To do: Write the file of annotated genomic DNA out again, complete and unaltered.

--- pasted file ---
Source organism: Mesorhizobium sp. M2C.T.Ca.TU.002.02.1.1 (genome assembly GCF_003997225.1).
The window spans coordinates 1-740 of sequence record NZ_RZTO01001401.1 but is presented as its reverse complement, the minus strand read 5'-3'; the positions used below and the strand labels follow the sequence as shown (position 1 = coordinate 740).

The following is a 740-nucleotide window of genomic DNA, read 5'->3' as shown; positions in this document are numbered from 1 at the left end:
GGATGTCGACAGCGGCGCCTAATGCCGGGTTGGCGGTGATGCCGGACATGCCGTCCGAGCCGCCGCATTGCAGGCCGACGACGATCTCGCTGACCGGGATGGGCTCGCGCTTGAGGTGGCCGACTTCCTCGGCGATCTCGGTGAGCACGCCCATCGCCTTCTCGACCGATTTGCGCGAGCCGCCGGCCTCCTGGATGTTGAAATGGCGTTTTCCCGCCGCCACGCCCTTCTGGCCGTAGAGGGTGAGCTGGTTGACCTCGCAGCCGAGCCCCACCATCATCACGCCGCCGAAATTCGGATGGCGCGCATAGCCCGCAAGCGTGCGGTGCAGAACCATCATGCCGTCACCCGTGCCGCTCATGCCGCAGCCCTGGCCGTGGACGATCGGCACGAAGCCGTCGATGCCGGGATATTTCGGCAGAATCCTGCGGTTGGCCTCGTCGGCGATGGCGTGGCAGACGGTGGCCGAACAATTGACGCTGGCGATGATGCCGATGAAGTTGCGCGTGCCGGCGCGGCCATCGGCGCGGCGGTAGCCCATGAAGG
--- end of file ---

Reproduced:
Source organism: Mesorhizobium sp. M2C.T.Ca.TU.002.02.1.1 (genome assembly GCF_003997225.1).
The window spans coordinates 1-740 of sequence record NZ_RZTO01001401.1 but is presented as its reverse complement, the minus strand read 5'-3'; the positions used below and the strand labels follow the sequence as shown (position 1 = coordinate 740).

The following is a 740-nucleotide window of genomic DNA, read 5'->3' as shown; positions in this document are numbered from 1 at the left end:
GGATGTCGACAGCGGCGCCTAATGCCGGGTTGGCGGTGATGCCGGACATGCCGTCCGAGCCGCCGCATTGCAGGCCGACGACGATCTCGCTGACCGGGATGGGCTCGCGCTTGAGGTGGCCGACTTCCTCGGCGATCTCGGTGAGCACGCCCATCGCCTTCTCGACCGATTTGCGCGAGCCGCCGGCCTCCTGGATGTTGAAATGGCGTTTTCCCGCCGCCACGCCCTTCTGGCCGTAGAGGGTGAGCTGGTTGACCTCGCAGCCGAGCCCCACCATCATCACGCCGCCGAAATTCGGATGGCGCGCATAGCCCGCAAGCGTGCGGTGCAGAACCATCATGCCGTCACCCGTGCCGCTCATGCCGCAGCCCTGGCCGTGGACGATCGGCACGAAGCCGTCGATGCCGGGATATTTCGGCAGAATCCTGCGGTTGGCCTCGTCGGCGATGGCGTGGCAGACGGTGGCCGAACAATTGACGCTGGCGATGATGCCGATGAAGTTGCGCGTGCCGGCGCGGCCATCGGCGCGGCGGTAGCCCATGAAGG